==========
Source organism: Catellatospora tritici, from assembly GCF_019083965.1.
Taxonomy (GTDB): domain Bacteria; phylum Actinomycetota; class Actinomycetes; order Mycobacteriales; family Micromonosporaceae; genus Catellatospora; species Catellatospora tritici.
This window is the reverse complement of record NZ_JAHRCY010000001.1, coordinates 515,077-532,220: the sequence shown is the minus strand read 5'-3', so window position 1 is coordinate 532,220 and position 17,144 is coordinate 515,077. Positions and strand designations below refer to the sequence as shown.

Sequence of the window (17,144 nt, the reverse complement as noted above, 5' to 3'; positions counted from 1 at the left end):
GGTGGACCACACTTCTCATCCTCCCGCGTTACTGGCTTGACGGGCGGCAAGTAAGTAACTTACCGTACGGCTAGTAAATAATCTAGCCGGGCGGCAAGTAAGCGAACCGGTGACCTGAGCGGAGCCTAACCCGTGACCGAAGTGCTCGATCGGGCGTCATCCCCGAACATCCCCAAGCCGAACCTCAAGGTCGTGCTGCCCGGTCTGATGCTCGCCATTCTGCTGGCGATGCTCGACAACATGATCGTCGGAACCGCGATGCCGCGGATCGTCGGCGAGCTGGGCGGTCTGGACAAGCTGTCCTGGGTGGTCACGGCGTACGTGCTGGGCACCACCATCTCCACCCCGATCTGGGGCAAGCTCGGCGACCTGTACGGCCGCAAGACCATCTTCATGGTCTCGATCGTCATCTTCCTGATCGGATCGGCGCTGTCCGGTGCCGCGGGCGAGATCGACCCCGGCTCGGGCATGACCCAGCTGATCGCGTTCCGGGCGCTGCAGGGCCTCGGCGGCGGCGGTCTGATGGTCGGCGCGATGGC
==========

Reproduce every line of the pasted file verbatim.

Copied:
Source organism: Catellatospora tritici, from assembly GCF_019083965.1.
Taxonomy (GTDB): domain Bacteria; phylum Actinomycetota; class Actinomycetes; order Mycobacteriales; family Micromonosporaceae; genus Catellatospora; species Catellatospora tritici.
This window is the reverse complement of record NZ_JAHRCY010000001.1, coordinates 515,077-532,220: the sequence shown is the minus strand read 5'-3', so window position 1 is coordinate 532,220 and position 17,144 is coordinate 515,077. Positions and strand designations below refer to the sequence as shown.

Sequence of the window (17,144 nt, the reverse complement as noted above, 5' to 3'; positions counted from 1 at the left end):
GGTGGACCACACTTCTCATCCTCCCGCGTTACTGGCTTGACGGGCGGCAAGTAAGTAACTTACCGTACGGCTAGTAAATAATCTAGCCGGGCGGCAAGTAAGCGAACCGGTGACCTGAGCGGAGCCTAACCCGTGACCGAAGTGCTCGATCGGGCGTCATCCCCGAACATCCCCAAGCCGAACCTCAAGGTCGTGCTGCCCGGTCTGATGCTCGCCATTCTGCTGGCGATGCTCGACAACATGATCGTCGGAACCGCGATGCCGCGGATCGTCGGCGAGCTGGGCGGTCTGGACAAGCTGTCCTGGGTGGTCACGGCGTACGTGCTGGGCACCACCATCTCCACCCCGATCTGGGGCAAGCTCGGCGACCTGTACGGCCGCAAGACCATCTTCATGGTCTCGATCGTCATCTTCCTGATCGGATCGGCGCTGTCCGGTGCCGCGGGCGAGATCGACCCCGGCTCGGGCATGACCCAGCTGATCGCGTTCCGGGCGCTGCAGGGCCTCGGCGGCGGCGGTCTGATGGTCGGCGCGATGGC